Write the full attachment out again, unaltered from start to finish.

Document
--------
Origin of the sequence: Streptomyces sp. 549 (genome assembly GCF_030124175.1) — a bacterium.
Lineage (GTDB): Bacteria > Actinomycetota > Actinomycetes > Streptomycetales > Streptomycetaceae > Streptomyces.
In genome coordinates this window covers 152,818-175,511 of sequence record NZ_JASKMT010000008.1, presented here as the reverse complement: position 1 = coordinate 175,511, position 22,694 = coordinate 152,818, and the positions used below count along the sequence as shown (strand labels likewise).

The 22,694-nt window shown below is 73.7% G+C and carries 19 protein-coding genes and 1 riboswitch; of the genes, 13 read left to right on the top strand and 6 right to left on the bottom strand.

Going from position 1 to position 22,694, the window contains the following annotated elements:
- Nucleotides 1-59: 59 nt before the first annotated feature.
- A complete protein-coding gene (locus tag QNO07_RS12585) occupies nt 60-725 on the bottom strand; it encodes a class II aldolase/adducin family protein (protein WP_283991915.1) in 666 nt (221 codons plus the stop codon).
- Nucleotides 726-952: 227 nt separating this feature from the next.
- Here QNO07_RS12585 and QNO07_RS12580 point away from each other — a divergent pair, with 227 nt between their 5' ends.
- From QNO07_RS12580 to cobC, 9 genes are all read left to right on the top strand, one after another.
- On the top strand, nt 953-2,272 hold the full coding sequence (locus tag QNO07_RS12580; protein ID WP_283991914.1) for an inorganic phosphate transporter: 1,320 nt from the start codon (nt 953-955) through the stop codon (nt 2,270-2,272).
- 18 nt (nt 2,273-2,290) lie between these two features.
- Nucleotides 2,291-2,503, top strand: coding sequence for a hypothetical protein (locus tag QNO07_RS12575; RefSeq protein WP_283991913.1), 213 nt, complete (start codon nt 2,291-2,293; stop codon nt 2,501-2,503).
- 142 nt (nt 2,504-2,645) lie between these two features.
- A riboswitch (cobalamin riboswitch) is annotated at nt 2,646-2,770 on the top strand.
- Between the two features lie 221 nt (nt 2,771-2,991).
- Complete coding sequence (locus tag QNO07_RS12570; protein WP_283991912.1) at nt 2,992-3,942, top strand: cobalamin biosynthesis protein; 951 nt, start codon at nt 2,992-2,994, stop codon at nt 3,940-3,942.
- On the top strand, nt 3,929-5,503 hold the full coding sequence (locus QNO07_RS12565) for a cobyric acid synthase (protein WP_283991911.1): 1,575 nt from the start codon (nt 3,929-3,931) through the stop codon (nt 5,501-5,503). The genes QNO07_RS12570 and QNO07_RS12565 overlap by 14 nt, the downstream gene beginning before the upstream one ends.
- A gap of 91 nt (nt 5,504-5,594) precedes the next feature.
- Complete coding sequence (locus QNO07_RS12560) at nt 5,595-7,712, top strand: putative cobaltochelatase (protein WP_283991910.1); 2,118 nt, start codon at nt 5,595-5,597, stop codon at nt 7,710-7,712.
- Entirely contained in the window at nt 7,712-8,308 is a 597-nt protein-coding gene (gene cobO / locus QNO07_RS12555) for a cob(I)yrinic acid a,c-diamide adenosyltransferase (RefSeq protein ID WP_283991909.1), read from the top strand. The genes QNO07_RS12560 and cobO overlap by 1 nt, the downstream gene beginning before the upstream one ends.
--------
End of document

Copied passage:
Origin of the sequence: Streptomyces sp. 549 (genome assembly GCF_030124175.1) — a bacterium.
Lineage (GTDB): Bacteria > Actinomycetota > Actinomycetes > Streptomycetales > Streptomycetaceae > Streptomyces.
In genome coordinates this window covers 152,818-175,511 of sequence record NZ_JASKMT010000008.1, presented here as the reverse complement: position 1 = coordinate 175,511, position 22,694 = coordinate 152,818, and the positions used below count along the sequence as shown (strand labels likewise).

The 22,694-nt window shown below is 73.7% G+C and carries 19 protein-coding genes and 1 riboswitch; of the genes, 13 read left to right on the top strand and 6 right to left on the bottom strand.

Going from position 1 to position 22,694, the window contains the following annotated elements:
- Nucleotides 1-59: 59 nt before the first annotated feature.
- A complete protein-coding gene (locus tag QNO07_RS12585) occupies nt 60-725 on the bottom strand; it encodes a class II aldolase/adducin family protein (protein WP_283991915.1) in 666 nt (221 codons plus the stop codon).
- Nucleotides 726-952: 227 nt separating this feature from the next.
- Here QNO07_RS12585 and QNO07_RS12580 point away from each other — a divergent pair, with 227 nt between their 5' ends.
- From QNO07_RS12580 to cobC, 9 genes are all read left to right on the top strand, one after another.
- On the top strand, nt 953-2,272 hold the full coding sequence (locus tag QNO07_RS12580; protein ID WP_283991914.1) for an inorganic phosphate transporter: 1,320 nt from the start codon (nt 953-955) through the stop codon (nt 2,270-2,272).
- 18 nt (nt 2,273-2,290) lie between these two features.
- Nucleotides 2,291-2,503, top strand: coding sequence for a hypothetical protein (locus tag QNO07_RS12575; RefSeq protein WP_283991913.1), 213 nt, complete (start codon nt 2,291-2,293; stop codon nt 2,501-2,503).
- 142 nt (nt 2,504-2,645) lie between these two features.
- A riboswitch (cobalamin riboswitch) is annotated at nt 2,646-2,770 on the top strand.
- Between the two features lie 221 nt (nt 2,771-2,991).
- Complete coding sequence (locus tag QNO07_RS12570; protein WP_283991912.1) at nt 2,992-3,942, top strand: cobalamin biosynthesis protein; 951 nt, start codon at nt 2,992-2,994, stop codon at nt 3,940-3,942.
- On the top strand, nt 3,929-5,503 hold the full coding sequence (locus QNO07_RS12565) for a cobyric acid synthase (protein WP_283991911.1): 1,575 nt from the start codon (nt 3,929-3,931) through the stop codon (nt 5,501-5,503). The genes QNO07_RS12570 and QNO07_RS12565 overlap by 14 nt, the downstream gene beginning before the upstream one ends.
- A gap of 91 nt (nt 5,504-5,594) precedes the next feature.
- Complete coding sequence (locus QNO07_RS12560) at nt 5,595-7,712, top strand: putative cobaltochelatase (protein WP_283991910.1); 2,118 nt, start codon at nt 5,595-5,597, stop codon at nt 7,710-7,712.
- Entirely contained in the window at nt 7,712-8,308 is a 597-nt protein-coding gene (gene cobO / locus QNO07_RS12555) for a cob(I)yrinic acid a,c-diamide adenosyltransferase (RefSeq protein ID WP_283991909.1), read from the top strand. The genes QNO07_RS12560 and cobO overlap by 1 nt, the downstream gene beginning before the upstream one ends.